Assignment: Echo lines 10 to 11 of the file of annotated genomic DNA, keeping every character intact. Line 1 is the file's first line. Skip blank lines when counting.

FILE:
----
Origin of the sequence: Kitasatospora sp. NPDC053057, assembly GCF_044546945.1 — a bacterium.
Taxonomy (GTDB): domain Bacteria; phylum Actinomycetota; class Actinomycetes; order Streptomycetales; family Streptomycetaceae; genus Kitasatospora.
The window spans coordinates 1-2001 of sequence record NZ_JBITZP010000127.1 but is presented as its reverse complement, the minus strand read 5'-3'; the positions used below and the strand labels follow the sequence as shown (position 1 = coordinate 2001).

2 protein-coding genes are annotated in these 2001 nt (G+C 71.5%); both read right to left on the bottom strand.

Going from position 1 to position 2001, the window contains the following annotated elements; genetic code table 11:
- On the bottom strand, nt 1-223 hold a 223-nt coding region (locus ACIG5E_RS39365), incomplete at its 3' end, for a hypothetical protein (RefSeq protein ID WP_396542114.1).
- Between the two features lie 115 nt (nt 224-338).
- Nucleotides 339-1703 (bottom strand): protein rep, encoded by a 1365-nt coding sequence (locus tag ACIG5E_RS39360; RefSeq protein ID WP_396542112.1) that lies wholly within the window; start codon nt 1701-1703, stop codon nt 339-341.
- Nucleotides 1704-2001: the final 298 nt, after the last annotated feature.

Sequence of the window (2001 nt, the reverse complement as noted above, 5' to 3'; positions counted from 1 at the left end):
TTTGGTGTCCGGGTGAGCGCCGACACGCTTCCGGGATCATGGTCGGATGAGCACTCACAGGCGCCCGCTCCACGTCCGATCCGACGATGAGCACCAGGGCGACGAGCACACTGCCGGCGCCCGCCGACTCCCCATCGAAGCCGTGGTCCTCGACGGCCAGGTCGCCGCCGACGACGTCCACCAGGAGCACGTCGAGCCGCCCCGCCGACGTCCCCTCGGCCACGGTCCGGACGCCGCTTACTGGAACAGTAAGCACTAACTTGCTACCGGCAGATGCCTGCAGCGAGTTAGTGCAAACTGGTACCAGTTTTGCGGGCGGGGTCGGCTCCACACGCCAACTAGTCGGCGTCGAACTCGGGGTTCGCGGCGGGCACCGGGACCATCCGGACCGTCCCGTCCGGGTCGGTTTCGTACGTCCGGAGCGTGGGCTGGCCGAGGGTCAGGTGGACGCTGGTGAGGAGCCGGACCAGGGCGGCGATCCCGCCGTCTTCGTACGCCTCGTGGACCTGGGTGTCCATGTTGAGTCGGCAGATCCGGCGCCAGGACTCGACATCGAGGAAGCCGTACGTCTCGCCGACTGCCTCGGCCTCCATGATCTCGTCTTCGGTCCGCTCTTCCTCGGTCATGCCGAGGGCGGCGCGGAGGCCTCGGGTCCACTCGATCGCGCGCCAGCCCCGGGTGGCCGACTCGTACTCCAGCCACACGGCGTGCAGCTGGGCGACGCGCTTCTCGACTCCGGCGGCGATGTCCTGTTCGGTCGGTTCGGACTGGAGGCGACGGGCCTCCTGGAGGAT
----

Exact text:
Sequence of the window (2001 nt, the reverse complement as noted above, 5' to 3'; positions counted from 1 at the left end):
TTTGGTGTCCGGGTGAGCGCCGACACGCTTCCGGGATCATGGTCGGATGAGCACTCACAGGCGCCCGCTCCACGTCCGATCCGACGATGAGCACCAGGGCGACGAGCACACTGCCGGCGCCCGCCGACTCCCCATCGAAGCCGTGGTCCTCGACGGCCAGGTCGCCGCCGACGACGTCCACCAGGAGCACGTCGAGCCGCCCCGCCGACGTCCCCTCGGCCACGGTCCGGACGCCGCTTACTGGAACAGTAAGCACTAACTTGCTACCGGCAGATGCCTGCAGCGAGTTAGTGCAAACTGGTACCAGTTTTGCGGGCGGGGTCGGCTCCACACGCCAACTAGTCGGCGTCGAACTCGGGGTTCGCGGCGGGCACCGGGACCATCCGGACCGTCCCGTCCGGGTCGGTTTCGTACGTCCGGAGCGTGGGCTGGCCGAGGGTCAGGTGGACGCTGGTGAGGAGCCGGACCAGGGCGGCGATCCCGCCGTCTTCGTACGCCTCGTGGACCTGGGTGTCCATGTTGAGTCGGCAGATCCGGCGCCAGGACTCGACATCGAGGAAGCCGTACGTCTCGCCGACTGCCTCGGCCTCCATGATCTCGTCTTCGGTCCGCTCTTCCTCGGTCATGCCGAGGGCGGCGCGGAGGCCTCGGGTCCACTCGATCGCGCGCCAGCCCCGGGTGGCCGACTCGTACTCCAGCCACACGGCGTGCAGCTGGGCGACGCGCTTCTCGACTCCGGCGGCGATGTCCTGTTCGGTCGGTTCGGACTGGAGGCGACGGGCCTCCTGGAGGAT